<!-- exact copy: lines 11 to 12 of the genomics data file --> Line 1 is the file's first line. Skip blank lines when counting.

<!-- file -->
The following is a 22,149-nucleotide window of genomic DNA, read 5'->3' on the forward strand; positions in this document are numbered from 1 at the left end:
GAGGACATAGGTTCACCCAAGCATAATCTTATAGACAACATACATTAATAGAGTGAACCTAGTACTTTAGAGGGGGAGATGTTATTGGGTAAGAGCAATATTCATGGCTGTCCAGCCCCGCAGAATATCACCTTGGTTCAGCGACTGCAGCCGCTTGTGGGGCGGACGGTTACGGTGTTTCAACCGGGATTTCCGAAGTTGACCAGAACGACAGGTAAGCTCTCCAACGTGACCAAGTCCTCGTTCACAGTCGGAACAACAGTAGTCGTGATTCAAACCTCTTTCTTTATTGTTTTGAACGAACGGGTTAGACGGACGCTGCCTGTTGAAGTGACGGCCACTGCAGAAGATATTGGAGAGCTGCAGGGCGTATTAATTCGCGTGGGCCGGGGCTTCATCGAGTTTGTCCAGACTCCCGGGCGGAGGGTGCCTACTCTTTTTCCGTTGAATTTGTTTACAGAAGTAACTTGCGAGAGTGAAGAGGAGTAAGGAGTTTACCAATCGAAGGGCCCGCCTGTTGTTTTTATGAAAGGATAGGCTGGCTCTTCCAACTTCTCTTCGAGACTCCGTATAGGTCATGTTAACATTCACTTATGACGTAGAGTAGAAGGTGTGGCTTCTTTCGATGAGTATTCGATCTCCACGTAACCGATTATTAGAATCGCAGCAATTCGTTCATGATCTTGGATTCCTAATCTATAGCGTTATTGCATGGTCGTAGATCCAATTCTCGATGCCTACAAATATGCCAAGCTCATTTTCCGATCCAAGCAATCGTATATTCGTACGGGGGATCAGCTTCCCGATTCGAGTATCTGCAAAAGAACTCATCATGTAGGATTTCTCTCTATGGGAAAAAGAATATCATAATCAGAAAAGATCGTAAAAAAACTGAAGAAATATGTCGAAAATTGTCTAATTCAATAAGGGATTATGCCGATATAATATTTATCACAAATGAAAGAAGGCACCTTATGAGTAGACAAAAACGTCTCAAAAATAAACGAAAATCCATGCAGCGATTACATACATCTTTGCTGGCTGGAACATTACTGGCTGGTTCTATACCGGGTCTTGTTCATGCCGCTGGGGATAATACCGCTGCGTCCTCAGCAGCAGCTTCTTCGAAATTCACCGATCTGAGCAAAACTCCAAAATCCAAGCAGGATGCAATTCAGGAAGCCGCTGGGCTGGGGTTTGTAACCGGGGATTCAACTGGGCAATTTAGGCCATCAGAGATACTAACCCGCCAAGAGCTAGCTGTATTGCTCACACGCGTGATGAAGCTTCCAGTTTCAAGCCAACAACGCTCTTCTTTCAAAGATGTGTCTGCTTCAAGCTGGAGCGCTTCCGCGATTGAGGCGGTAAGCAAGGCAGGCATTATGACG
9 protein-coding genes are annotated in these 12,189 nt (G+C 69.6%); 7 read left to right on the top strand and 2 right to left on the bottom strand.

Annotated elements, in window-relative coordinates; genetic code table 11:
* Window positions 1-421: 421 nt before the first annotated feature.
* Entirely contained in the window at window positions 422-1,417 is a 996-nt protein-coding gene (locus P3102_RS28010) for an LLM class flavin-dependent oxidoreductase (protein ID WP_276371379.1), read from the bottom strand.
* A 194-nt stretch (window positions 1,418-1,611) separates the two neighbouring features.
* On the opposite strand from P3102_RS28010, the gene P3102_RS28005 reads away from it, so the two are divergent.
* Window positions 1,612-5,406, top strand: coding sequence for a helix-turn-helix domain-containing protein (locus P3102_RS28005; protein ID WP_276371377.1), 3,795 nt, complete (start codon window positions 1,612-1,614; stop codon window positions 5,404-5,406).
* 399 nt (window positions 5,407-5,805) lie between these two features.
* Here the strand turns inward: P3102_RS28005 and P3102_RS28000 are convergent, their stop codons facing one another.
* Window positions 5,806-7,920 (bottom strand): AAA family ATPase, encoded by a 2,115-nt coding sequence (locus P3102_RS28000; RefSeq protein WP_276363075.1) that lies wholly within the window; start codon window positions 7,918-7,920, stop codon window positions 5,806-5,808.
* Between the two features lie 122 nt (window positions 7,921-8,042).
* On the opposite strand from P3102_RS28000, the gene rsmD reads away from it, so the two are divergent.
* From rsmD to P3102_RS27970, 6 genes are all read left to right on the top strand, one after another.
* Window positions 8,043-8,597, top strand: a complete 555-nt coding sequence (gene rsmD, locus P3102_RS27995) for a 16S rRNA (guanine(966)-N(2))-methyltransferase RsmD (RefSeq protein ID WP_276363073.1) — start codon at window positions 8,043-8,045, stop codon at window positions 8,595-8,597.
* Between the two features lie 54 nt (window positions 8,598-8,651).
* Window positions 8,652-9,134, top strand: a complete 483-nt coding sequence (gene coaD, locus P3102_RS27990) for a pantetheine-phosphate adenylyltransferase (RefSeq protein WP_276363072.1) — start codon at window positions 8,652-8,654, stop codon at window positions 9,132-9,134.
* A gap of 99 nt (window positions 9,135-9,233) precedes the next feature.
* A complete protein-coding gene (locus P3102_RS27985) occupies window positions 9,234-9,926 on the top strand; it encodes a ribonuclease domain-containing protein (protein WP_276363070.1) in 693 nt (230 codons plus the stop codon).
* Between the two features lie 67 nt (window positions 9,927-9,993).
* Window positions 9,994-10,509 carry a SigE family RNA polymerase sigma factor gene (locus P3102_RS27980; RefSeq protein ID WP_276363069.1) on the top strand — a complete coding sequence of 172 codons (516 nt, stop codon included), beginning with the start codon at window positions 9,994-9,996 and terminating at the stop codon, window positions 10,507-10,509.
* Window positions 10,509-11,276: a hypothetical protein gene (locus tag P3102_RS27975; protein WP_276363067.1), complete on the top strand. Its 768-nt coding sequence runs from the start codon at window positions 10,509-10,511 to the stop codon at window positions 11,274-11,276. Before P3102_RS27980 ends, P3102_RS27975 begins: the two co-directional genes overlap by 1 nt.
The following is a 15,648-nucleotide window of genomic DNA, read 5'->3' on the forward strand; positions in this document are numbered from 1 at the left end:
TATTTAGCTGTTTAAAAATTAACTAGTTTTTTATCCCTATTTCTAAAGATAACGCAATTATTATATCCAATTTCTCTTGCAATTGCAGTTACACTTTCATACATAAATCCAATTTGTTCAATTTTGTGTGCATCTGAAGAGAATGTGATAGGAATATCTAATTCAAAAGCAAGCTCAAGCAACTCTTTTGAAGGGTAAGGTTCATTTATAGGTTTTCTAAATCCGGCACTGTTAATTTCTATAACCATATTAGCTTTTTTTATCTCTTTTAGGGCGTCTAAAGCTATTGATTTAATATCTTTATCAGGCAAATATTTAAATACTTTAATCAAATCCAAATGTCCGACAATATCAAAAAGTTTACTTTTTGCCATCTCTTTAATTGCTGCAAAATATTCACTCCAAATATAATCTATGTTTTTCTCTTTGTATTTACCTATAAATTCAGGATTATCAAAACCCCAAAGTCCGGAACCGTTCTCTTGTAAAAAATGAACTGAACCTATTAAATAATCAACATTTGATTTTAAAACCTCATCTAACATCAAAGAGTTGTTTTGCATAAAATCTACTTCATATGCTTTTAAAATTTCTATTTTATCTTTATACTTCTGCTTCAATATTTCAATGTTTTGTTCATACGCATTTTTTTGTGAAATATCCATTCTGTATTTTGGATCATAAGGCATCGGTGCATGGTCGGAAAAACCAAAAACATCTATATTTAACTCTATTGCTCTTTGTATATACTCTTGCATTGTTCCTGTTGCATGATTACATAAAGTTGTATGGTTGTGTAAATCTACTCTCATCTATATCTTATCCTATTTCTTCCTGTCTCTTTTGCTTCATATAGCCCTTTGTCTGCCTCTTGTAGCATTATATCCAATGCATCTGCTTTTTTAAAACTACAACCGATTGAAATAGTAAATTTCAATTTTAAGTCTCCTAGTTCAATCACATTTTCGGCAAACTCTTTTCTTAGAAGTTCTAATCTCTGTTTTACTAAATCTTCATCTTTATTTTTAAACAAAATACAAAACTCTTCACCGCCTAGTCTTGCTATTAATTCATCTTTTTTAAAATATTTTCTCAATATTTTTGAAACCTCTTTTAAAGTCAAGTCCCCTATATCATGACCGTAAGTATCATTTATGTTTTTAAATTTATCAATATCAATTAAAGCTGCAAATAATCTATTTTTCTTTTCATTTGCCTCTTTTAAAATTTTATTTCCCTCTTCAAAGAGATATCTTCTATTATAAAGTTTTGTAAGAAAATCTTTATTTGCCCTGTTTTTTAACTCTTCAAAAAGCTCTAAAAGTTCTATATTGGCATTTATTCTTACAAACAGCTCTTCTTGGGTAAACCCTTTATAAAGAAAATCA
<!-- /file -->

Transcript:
* Here the strand turns inward: P3102_RS28005 and P3102_RS28000 are convergent, their stop codons facing one another.
* Window positions 5,806-7,920 (bottom strand): AAA family ATPase, encoded by a 2,115-nt coding sequence (locus P3102_RS28000; RefSeq protein WP_276363075.1) that lies wholly within the window; start codon window positions 7,918-7,920, stop codon window positions 5,806-5,808.